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Son Tells of Mom's Role in Slaying

Kenneth Kimes testifies that he acted on her orders in the 1998 killing of a Granada Hills businessman, a longtime acquaintance.

June 18, 2004|Anna Gorman | Times Staff Writer

Convicted murderer Kenneth Kimes told jurors Thursday that he followed his mother's orders to shoot a businessman in the back of the head at the man's Granada Hills home. That evening, Kimes said, he gave his mother a kiss and a bouquet of flowers to celebrate.

Kimes, 29, testified at his mother's trial that she hatched the plan to kill David Kazdin because the longtime acquaintance discovered that the pair had taken a fraudulent loan out in his name.

"We're going to have to kill him," Sante Kimes told her son, according to his testimony in Los Angeles County Superior Court.

Sante Kimes, who is charged with murder, wept through parts of the testimony. At one point, her son also wiped tears.

Kenneth Kimes pleaded guilty in November to murdering Kazdin, 63, and agreed to testify against his mother to avoid a possible death sentence. He is set to receive a term of life in state prison without parole.

The testimony, which had been scheduled for Wednesday, was postponed when Sante Kimes told officials at the county jail she had chest pains. Thursday morning, Judge Kathleen Kennedy-Powell reprimanded Kimes, saying that medical reports showed there was nothing wrong with her.

The notorious mother-son con artists were extradited to face charges here after they were convicted of murdering an elderly socialite in New York in a plot to get her multimillion-dollar mansion. If convicted of murdering Kazdin, Sante Kimes also will be sentenced to life without parole.

Prosecutors say Sante Kimes, 69, was the mastermind behind Kazdin's killing, but her defense attorneys say she had nothing to do with it. His body was discovered in a trash bin near Los Angeles International Airport in March 1998 and police arrested the Kimeses in New York in July of that year.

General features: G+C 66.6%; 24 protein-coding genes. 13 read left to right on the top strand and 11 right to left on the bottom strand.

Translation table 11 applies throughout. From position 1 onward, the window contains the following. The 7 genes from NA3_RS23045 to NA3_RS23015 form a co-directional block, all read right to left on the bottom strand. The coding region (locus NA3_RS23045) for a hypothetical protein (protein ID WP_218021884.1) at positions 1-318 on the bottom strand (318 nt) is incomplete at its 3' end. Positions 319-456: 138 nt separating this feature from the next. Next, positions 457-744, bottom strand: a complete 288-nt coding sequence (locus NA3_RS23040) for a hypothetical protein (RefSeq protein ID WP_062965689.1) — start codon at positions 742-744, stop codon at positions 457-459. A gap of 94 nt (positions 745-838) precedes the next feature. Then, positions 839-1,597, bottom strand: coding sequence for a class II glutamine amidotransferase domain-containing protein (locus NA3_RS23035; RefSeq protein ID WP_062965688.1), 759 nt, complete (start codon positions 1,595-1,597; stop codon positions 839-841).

Sante Kimes planned the murder for March 13, 1998, her son testified, after Kazdin had discovered the loan and refused to say he had authorized it.

That morning, Sante Kimes wished her son luck and told him to do a good job, he said.

Kenneth Kimes testified that he and an accomplice, Shawn Little, went to Kazdin's house with trash bags, a .22-caliber gun, gloves and duct tape early that morning. Kimes confronted Kazdin about the loan, and Kazdin told him not to worry. Then Kimes followed Kazdin into the kitchen and took out the gun.

"I shot him in the back of the head," Kenneth Kimes testified, and added that he shot at point-blank range to "minimize the risk of error."

The two men cleaned up and threw Kazdin's body in the trunk of his own Jaguar, Kimes said, anddrove to an area near the airport, covered the body with trash bags and left it in a bin. They threw the gun and wallet out nearby.

Afterward, Kenneth Kimes testified, the two men ate, went to see the movie "The Man in the Iron Mask" and shopped for clothes.

Back at home that evening, Kimes gave his mother a kiss and the flowers and told her everything was OK.

When Deputy Dist. Atty. Eleanor Hunter asked the reason for the flowers, Kimes responded, "In my mind-set, I thought I had completed a great duty for my mom. It was a significant completion, and I wanted to celebrate."

Kimes said the plot began when his mother decided to take out a $280,000 loan on a Las Vegas home that had been put in Kazdin's name years earlier. Kimes said he and his mother both forged Kazdin's signature, and the bank funded the loan.

Then Sante Kimes obtained a fire insurance policy and instructed her son to set the house on fire, he testified. After the house went up in flames, she unsuccessfully tried to collect $500,000 from the insurance company, he said.

Meanwhile, Kazdin discovered the loan and called the bank, which began an investigation, Kenneth Kimes told jurors. He and his mother pressured Kazdin to lie about the loan, but he refused. In February 1998, they moved from Las Vegas to Los Angeles to have better access to him.

Prosecutors also presented several letters from mother to son, including one about possible alibis and another about trying to blame someone else for the murder.

Cross-examination of Kenneth Kimes will continue today.

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